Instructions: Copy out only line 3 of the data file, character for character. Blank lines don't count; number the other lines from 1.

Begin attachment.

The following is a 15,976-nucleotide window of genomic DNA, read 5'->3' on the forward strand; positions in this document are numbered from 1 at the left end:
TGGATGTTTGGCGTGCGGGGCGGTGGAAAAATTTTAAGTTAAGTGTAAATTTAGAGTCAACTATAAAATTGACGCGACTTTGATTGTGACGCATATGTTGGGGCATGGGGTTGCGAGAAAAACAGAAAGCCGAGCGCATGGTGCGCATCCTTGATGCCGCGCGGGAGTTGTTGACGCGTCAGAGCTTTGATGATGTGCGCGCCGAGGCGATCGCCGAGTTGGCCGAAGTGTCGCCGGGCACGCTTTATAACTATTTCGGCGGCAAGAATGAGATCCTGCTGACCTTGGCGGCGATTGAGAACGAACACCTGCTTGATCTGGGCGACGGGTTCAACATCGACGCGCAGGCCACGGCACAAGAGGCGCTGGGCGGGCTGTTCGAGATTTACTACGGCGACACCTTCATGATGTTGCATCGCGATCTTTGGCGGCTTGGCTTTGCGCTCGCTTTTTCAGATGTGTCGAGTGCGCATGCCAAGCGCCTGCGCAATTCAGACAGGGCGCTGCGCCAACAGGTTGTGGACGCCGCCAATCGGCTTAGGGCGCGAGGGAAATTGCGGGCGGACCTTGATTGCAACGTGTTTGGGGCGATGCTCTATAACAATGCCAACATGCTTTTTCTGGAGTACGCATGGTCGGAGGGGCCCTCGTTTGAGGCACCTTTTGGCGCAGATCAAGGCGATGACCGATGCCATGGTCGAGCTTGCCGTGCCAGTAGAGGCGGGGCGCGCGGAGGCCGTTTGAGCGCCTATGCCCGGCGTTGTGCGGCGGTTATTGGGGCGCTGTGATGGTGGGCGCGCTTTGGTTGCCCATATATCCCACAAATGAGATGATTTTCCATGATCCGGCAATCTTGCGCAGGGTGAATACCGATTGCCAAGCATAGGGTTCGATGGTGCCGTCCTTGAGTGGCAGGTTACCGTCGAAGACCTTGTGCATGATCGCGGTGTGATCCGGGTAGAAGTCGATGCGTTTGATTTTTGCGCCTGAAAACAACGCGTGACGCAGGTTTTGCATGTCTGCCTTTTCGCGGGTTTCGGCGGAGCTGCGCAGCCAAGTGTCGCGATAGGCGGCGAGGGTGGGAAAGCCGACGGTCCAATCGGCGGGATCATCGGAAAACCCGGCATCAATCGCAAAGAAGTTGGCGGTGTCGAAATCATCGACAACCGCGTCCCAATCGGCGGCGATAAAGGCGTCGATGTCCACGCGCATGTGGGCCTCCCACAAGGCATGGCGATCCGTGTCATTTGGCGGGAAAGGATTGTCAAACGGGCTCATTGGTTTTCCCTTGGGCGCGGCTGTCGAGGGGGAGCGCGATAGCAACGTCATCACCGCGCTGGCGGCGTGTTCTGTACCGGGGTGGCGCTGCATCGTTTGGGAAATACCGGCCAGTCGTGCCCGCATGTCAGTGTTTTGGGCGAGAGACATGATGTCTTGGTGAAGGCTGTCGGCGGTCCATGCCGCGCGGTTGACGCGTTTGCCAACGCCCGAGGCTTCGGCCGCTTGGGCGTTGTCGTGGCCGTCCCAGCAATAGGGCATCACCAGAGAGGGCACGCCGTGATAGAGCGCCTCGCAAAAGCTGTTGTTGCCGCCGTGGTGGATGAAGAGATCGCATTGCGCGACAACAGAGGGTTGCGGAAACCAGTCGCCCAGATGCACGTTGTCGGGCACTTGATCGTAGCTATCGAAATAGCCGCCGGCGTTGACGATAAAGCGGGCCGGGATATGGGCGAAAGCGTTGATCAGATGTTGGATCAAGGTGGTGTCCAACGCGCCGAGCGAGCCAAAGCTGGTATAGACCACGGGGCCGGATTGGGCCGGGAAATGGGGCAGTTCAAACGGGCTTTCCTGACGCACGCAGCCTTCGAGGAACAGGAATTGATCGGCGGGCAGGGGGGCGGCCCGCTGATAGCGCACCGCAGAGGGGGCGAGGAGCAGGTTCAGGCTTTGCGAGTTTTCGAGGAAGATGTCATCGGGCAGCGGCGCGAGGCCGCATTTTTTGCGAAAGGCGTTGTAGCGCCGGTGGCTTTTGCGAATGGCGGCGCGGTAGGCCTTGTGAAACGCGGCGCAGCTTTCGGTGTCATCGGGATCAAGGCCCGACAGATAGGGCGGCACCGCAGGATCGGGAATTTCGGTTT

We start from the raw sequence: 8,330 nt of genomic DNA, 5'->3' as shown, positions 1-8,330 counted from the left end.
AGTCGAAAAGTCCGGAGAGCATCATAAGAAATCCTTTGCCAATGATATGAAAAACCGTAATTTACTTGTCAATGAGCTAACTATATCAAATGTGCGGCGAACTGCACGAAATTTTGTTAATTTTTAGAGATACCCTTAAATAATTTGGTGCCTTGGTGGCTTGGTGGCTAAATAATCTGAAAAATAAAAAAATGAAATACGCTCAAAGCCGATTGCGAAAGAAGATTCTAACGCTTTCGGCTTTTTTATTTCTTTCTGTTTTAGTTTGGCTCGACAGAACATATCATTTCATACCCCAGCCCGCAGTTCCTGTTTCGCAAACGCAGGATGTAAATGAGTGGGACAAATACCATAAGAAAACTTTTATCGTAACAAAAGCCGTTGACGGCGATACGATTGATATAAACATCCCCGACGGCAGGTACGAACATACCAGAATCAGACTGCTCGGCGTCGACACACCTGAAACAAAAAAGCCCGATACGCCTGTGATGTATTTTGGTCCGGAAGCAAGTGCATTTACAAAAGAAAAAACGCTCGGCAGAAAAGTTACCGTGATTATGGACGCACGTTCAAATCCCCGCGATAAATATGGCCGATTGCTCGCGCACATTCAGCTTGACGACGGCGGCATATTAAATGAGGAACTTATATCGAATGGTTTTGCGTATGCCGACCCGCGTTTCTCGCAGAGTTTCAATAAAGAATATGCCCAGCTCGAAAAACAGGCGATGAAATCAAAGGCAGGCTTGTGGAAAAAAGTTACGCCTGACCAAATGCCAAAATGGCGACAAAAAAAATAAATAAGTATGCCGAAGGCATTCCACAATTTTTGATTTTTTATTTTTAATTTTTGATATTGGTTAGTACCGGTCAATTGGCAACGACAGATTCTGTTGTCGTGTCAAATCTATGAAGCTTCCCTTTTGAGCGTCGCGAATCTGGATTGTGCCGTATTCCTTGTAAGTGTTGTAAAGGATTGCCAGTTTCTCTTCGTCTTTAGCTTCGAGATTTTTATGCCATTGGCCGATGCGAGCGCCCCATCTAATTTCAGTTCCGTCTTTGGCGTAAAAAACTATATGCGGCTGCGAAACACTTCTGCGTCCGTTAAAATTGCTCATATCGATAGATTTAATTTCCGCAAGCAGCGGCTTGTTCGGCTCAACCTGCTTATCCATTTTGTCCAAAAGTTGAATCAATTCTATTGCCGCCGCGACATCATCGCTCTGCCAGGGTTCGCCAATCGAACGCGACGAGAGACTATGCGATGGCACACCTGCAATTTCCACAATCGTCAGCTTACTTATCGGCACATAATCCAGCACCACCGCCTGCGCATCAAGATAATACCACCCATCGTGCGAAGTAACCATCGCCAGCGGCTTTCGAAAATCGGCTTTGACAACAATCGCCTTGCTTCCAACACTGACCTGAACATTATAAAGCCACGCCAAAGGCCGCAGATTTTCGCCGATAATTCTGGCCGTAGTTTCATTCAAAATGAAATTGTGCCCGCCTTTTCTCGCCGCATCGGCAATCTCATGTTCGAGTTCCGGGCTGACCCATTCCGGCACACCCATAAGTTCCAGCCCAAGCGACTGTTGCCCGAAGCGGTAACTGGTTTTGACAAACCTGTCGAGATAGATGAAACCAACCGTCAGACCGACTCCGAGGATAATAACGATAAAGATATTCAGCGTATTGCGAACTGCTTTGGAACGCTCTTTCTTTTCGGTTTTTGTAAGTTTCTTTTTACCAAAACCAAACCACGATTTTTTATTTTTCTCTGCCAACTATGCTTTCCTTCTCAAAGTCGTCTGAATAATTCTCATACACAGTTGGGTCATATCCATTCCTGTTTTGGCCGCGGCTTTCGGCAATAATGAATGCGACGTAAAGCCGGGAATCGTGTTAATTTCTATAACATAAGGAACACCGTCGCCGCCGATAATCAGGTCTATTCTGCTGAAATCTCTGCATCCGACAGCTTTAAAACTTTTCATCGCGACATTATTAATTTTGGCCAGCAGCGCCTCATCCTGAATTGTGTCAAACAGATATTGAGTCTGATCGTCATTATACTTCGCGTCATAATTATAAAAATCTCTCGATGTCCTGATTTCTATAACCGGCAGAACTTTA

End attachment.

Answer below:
We start from the raw sequence: 8,330 nt of genomic DNA, 5'->3' as shown, positions 1-8,330 counted from the left end.